IE on pace to drop below 50% share by 2011
IE8 fails to stem slippage; Chrome jumps after Google touts browser
Computerworld - Microsoft's Internet Explorer (IE), which again fell to a new market share low last month, is on a pace of decline that will push the once overwhelming dominant browser under 50% by this time in 2011, according to new Web usage data.
IE lost 0.7 of a percentage point to end April with a 66.1% share of the browser market, another new low as pegged by metrics vendor Net Applications Inc., which started tracking browsers in 2005.
As in March, the April gains by IE8, which launched that month, where not enough to stem the slide of the browser's overall share. While IE8 boosted its share by 2.2 percentage points, IE7 lost 2 points and the creaking IE6 lost 0.8 percent point.
"Is there an end to IE's decline?" asked Vince Vizzaccaro, executive vice president of marketing for Net Applications. "I don't know. I never thought they would drop this far."
Although IE8's gains originally came almost entirely at the expense of IE7, Net Applications' April data shows that IE6 users are also starting to upgrade: The older browser's 0.8 percentage point loss last month was higher than the 0.6 point drop the month before.
Microsoft recently started offering IE8 to IE6 and IE7 users via Automatic Updates, a factor that may have played a part in the accelerated decline of the older browsers and the uptick in IE8.
As usual, rival browsers picked up IE's losses. Mozilla's Firefox, for example, increased its share by 0.4 of a percentage point to end the month with 22.5%, while Google's Chrome climbed 0.2 of a percentage point to 1.4%. Apple's Safari, however, missed out on the action, and slipped 0.02 of a percentage point to 8.2%.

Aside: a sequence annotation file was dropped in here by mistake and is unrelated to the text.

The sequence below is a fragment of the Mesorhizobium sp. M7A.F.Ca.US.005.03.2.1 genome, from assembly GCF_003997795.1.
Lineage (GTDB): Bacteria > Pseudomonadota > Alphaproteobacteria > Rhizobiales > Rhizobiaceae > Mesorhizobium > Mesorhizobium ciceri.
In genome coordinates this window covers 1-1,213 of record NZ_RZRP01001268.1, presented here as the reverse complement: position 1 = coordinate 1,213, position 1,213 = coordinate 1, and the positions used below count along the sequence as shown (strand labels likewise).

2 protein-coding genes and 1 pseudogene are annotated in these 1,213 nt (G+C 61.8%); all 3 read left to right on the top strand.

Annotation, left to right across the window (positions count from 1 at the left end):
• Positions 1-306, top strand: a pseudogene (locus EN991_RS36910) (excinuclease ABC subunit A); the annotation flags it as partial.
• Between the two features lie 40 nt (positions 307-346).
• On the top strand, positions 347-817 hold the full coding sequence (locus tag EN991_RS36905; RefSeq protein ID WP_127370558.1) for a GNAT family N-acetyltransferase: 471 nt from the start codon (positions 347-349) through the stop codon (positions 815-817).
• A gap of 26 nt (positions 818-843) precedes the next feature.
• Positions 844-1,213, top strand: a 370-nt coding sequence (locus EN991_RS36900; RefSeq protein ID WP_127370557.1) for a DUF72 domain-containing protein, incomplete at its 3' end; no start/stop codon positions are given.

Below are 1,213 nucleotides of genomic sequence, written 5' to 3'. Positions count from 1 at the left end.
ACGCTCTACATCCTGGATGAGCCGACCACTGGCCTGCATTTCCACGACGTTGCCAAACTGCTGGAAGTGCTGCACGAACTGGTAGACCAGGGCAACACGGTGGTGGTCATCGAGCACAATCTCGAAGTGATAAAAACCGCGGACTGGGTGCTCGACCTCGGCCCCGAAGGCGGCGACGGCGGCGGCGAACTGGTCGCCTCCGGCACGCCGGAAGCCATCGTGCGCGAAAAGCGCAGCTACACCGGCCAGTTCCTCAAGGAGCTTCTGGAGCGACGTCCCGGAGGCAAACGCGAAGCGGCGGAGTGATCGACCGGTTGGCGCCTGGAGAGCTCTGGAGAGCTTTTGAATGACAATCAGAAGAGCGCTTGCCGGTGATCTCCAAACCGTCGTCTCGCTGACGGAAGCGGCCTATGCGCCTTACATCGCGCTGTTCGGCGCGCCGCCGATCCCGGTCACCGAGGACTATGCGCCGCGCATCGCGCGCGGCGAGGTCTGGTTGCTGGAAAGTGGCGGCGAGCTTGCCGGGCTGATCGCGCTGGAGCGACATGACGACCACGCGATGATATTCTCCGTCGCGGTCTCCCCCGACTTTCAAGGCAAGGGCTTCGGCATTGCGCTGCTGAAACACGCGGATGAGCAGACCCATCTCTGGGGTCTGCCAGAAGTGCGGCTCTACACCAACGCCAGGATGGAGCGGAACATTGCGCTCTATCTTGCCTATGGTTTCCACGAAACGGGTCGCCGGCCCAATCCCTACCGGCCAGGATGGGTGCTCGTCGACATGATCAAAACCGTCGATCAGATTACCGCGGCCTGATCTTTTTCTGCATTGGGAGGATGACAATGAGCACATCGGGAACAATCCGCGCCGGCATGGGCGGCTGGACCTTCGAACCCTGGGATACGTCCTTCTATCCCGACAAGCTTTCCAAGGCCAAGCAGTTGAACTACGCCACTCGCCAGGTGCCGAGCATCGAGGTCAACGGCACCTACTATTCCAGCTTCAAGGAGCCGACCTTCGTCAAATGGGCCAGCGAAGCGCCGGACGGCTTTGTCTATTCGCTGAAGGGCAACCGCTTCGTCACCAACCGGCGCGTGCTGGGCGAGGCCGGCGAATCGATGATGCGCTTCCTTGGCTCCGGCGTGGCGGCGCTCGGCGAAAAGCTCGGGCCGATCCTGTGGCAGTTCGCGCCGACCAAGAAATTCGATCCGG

"IE had such a huge market advantage, and Firefox, in a competitive environment, continues to gain share," said Vizzaccaro. "We've seen some seasonal flux [to Firefox's share], but now it's just continuing to go on an upward trend."
Over the last 12 months, Firefox has gained an average 0.4 percentage point per month; if it keeps to that trajectory, the open-source browser will crack its next major milestone of 25% by the end of November.
IE, on the other hand, has been losing an average of 0.7 percentage point per month over the last 12 months. Unless Microsoft is able to stanch the bleeding, IE will lose its majority status and fall under 50% sometime in May 2011.
Google's Chrome also caught Vizzaccaro's eye. The browser, which remains a Windows-only application, had its biggest increase since last December. "We've seen Google putting ads [for Chrome] on its search page, and this play on marketing has given it a nice little bump," said Vizzaccaro. "But I don't know if that kind of increase is sustainable."
What would make Chrome a stronger rival for the likes of Firefox and Safari, he said, is if Google struck deals with computer makers to install the browser on new PCs. "That would make a huge impact," Vizzaccaro predicted. "Until that happens, though, I don't see Chrome making any big gains."
Net Applications measures browser usage by tracking the computers that visit the 40,000-some sites it monitors for its clients. The April browser data is available on its own site.
Read more about Web Apps in Computerworld's Web Apps Topic Center.
- How Network Connections Drive Web Application Performance Users around the globe, on all sorts of devices, expect Web applications to function as seamlessly as desktop applications. This paper discusses the...
- Considerations For Effective Software License Management For many reasons, software license management has become a critical issue for many IT organizations and enterprise's alike. With many licensing options, hurdles...
- eBay uses 100% OpenSource WSO2 ESB to process more than 1Billion transactions a day Along with eBay's success comes a huge demand to ensure reliable, 24x7 availability of the services that enable these transactions. For eBay, that...
- A Reference Architecture for the Internet of Things The aim of this is to provide Architects and Developers of IoT projects with an effective starting point that covers the major requirements...
- It's not too late...Get Your Mobile Questions Answered Live! How can IT provide seamless and secure mobile communications and collaboration for all? Join this live Webcast as IDG asks an expert panel...
- Why do you need an enterprise mobile platform? Today companies must offer great apps that run on a range of devices, and connect to an exploding set of backend data. Appcelerator... All Web Apps White Papers | Webcasts